Tuesday Outage Crippled County’s Emergency Communication System

Tuesday Outage Crippled County’s Emergency Communication System

Aging network had largest-ever malfunction earlier this month

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Photo via Pete Piringer, MCFRS spokesman

Less than a month after Montgomery County’s emergency communications system used by first responders suffered an outage lasting more than 12 hours, the network faltered again on Tuesday.

At about 10:15 a.m. Tuesday, a Montgomery County Fire and Rescue Services spokesman reported the system was on “condition red due to an internal technical issue,” meaning non-emergency radio use was restricted because many radio signals were out of service, straining the system’s ability to carry voice traffic.

Police did not report any major emergencies during the hour the system was impacted Tuesday morning, but county leaders have voiced concern that such outages could impact emergency responders’ response time to serious incidents, jeopardizing residents’ safety.

The “Condition Red” alert was canceled around 11:20 a.m. About four hours later, another alert was issued for approximately 30 minutes.

“Unfortunately, the system is so deteriorated that it has small failures now regularly and it needs to be replaced immediately,” said County Council member Hans Riemer, one of two councilmen who wrote a letter to County Executive Marc Elrich last month urging him to ensure the network is replaced in a timely matter. “These kind of blinking outages are going to keep happening until the system is upgraded.”

The aging system comprised of 11 communication towers has been the focus of an upgrade initiative for more than a decade, but delays in obtaining new tower sites have stalled the plan.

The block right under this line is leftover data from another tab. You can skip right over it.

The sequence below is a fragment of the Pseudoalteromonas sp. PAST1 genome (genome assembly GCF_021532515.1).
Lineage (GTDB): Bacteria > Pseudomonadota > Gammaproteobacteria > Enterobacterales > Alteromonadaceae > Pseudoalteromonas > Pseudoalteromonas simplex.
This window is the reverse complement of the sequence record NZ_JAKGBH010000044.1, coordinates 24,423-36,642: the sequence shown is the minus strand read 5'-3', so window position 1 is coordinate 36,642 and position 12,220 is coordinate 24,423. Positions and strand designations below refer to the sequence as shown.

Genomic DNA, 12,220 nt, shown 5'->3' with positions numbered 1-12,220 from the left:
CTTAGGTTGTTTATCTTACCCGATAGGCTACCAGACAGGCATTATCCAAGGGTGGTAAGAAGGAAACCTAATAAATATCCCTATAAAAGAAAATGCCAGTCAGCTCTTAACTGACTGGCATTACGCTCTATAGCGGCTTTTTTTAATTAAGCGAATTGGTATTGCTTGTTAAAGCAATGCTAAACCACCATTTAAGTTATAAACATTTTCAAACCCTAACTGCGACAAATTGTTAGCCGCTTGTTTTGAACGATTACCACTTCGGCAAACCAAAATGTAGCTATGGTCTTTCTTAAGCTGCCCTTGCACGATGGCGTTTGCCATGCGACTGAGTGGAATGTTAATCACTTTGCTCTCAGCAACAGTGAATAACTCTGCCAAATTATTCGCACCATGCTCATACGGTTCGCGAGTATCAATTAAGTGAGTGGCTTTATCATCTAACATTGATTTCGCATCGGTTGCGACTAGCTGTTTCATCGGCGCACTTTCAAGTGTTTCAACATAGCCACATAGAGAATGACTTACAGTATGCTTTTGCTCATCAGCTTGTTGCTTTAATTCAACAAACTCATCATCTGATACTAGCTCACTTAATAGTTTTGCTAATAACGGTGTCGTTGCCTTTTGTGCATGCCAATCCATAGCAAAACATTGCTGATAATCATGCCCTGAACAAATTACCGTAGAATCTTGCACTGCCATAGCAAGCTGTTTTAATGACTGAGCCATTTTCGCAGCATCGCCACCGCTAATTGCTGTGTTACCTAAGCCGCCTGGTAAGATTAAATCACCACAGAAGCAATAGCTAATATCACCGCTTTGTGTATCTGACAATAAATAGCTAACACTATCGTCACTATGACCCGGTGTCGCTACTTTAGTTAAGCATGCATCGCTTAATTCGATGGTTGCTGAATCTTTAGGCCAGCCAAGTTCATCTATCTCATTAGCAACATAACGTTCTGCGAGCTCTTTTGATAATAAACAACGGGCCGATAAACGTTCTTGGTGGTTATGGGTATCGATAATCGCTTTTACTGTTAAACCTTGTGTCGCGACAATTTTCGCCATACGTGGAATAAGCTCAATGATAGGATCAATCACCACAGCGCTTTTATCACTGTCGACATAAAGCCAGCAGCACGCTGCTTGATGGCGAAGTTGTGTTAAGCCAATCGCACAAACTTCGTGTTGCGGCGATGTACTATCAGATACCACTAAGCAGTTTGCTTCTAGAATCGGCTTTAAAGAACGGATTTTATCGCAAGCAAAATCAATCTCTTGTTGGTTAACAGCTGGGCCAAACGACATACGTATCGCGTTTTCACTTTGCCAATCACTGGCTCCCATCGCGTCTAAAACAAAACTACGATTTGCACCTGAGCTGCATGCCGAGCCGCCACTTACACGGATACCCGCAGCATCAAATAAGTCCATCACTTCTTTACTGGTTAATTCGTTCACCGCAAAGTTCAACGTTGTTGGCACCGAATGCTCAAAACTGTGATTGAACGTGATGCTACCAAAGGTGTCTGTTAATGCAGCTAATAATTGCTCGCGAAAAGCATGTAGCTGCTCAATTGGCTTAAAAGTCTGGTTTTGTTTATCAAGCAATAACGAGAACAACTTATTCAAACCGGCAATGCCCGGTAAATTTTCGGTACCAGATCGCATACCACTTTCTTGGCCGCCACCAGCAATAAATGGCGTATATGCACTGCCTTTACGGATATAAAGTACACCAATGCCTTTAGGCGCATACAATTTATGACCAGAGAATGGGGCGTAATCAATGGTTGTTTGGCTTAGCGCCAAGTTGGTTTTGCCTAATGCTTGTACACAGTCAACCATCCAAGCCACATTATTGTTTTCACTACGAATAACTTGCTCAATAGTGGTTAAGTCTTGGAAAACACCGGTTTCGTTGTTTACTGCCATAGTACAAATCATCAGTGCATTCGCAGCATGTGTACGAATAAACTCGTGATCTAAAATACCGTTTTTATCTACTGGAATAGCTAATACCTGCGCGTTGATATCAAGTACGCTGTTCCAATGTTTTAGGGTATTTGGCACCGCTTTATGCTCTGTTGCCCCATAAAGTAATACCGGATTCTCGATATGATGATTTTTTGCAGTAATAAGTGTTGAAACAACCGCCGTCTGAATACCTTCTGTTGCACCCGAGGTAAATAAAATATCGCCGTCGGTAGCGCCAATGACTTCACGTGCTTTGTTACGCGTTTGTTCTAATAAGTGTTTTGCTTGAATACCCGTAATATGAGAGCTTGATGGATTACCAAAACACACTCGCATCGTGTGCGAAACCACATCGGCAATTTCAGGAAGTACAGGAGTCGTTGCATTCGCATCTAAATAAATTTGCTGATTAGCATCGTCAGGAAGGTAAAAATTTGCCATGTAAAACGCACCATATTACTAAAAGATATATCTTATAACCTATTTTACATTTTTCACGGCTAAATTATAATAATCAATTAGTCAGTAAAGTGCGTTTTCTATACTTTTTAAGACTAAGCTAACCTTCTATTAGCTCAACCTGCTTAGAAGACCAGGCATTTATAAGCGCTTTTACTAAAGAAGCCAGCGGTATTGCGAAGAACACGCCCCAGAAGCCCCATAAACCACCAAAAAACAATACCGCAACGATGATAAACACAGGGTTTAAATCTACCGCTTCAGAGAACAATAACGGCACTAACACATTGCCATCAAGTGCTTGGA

Most recently, Elrich asked county leaders to explore alternate sites for two of the 22 new towers, which could push back implementation of the upgrade another year.

Riemer and Council Vice President Sidney Katz urged Elrich to retract his request in a letter in late April, saying “the entire public safety communications system is strained under the delay.”

Earlier this month, the system experienced its largest-ever outage, dropping to about 25% of its normal capacity.

The 20-year-old system – used by the county police, fire and rescue services, sheriff’s office and others – sometimes experiences minutes-long malfunctions in which emergency responders are unable to communicate between each other, but recent instances of outages lasting more than one hour are “unheard of,” county employees said last week.

The disruption was likely caused by a malfunction in equipment that transmits radio signals between towers. When the equipment malfunctioned, it took radio channels off the air countywide, rather than disconnecting them from affected towers, county officials said.

In an average month, there are one or two “system busies” — a channel request when a channel isn’t available — but there were more than 1,200 “busies” recorded during the Mother’s Day weekend outage, according to county officials.

Last week, the system again experienced an outage, again leaving four channels on which emergency responders could communicate throughout the county, according to county fire and rescue personnel. The system experienced issues for about six hours before it was restored to its normal operation. There are usually about 16 channels available.

It was unclear what caused Tuesday’s issue but county fire and rescue employees said there were roughly 130 “busies” and only four available channels for the duration of the outage.

Caitlynn Peetz can be reached at caitlynn.peetz@bethesdamagazine.com

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